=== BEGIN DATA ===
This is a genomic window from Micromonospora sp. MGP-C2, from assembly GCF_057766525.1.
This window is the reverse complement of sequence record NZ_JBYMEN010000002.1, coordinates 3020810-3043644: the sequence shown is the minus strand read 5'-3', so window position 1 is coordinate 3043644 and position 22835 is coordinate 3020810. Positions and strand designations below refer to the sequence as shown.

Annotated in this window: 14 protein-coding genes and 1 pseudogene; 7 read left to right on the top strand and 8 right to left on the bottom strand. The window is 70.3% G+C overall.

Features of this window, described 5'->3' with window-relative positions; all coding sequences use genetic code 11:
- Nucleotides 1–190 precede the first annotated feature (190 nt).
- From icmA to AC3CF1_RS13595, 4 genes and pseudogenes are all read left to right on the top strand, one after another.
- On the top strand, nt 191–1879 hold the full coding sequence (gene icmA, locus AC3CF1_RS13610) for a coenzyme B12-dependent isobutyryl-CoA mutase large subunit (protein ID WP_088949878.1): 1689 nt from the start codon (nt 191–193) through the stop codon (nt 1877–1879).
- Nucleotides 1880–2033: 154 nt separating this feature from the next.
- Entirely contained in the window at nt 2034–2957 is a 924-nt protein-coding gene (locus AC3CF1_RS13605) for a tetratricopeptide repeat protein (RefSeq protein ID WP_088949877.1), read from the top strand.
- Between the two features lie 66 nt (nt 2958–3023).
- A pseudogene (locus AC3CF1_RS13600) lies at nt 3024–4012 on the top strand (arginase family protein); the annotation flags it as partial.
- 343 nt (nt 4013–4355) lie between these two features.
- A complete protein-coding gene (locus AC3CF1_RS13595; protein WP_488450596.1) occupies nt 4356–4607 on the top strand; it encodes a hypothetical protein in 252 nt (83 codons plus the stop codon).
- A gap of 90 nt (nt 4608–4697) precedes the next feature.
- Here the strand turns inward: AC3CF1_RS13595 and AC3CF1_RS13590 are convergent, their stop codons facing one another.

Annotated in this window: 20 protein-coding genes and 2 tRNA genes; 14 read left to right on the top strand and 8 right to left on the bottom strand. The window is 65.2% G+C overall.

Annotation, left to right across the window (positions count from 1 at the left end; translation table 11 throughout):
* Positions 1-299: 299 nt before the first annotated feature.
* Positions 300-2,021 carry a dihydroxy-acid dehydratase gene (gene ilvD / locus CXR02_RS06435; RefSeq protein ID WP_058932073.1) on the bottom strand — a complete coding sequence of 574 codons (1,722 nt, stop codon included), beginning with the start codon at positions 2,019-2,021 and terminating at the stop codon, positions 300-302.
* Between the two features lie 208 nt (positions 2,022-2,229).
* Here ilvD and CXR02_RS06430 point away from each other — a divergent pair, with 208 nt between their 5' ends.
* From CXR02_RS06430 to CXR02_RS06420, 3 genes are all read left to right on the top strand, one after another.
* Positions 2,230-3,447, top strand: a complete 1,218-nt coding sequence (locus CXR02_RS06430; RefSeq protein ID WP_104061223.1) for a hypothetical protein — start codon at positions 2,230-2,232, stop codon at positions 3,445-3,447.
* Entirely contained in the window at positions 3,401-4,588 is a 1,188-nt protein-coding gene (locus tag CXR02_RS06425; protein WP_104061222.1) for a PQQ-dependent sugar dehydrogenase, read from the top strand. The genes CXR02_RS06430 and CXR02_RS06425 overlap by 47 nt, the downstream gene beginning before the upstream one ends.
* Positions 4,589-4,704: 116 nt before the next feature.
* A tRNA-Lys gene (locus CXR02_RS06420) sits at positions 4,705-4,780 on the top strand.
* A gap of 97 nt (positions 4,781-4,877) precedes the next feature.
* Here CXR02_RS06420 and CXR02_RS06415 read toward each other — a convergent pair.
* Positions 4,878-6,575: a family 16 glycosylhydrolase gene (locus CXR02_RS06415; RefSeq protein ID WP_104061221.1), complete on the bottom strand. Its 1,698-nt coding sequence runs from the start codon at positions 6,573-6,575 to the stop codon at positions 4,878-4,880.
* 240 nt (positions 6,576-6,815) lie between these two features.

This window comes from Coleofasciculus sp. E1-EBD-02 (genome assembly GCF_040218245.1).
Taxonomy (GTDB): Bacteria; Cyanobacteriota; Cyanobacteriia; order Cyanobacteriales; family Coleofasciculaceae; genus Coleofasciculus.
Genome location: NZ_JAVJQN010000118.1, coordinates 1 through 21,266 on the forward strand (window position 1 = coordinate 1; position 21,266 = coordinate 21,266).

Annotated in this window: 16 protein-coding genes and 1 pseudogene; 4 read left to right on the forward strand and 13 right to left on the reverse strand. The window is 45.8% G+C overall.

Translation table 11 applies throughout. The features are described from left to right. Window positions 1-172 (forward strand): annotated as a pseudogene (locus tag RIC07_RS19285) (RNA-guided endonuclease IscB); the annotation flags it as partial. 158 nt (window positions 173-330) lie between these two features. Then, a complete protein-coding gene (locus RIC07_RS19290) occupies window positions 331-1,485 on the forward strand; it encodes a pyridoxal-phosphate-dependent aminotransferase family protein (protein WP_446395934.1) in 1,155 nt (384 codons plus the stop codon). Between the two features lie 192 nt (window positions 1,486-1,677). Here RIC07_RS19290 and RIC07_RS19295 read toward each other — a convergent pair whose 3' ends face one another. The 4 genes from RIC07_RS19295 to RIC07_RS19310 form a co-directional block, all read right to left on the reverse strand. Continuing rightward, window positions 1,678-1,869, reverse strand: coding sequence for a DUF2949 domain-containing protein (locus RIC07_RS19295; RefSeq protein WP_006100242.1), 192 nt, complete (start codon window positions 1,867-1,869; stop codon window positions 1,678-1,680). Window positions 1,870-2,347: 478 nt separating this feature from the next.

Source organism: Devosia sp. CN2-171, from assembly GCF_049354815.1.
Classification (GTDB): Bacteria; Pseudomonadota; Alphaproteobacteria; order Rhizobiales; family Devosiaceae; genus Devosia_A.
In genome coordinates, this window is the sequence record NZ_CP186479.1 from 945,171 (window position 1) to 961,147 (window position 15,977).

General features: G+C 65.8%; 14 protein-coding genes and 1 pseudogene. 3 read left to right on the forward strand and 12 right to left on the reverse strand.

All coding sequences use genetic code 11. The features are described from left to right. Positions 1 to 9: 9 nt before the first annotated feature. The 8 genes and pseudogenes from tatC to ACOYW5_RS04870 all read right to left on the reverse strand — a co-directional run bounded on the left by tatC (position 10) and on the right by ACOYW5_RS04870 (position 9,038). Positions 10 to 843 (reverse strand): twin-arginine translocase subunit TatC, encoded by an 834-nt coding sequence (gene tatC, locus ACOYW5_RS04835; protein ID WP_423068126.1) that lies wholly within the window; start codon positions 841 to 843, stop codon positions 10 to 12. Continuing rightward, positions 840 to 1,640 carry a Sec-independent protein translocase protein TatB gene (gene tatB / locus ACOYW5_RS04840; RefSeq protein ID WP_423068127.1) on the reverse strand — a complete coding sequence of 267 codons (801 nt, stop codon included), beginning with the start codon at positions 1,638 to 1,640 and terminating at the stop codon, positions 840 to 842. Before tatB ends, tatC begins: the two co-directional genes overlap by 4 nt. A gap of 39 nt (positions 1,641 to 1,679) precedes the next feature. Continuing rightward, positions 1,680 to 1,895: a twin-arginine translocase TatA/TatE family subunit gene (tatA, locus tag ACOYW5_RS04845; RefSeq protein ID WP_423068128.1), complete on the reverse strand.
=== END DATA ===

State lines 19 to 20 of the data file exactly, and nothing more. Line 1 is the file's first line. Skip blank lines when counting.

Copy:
* Positions 300-2,021 carry a dihydroxy-acid dehydratase gene (gene ilvD / locus CXR02_RS06435; RefSeq protein ID WP_058932073.1) on the bottom strand — a complete coding sequence of 574 codons (1,722 nt, stop codon included), beginning with the start codon at positions 2,019-2,021 and terminating at the stop codon, positions 300-302.
* Between the two features lie 208 nt (positions 2,022-2,229).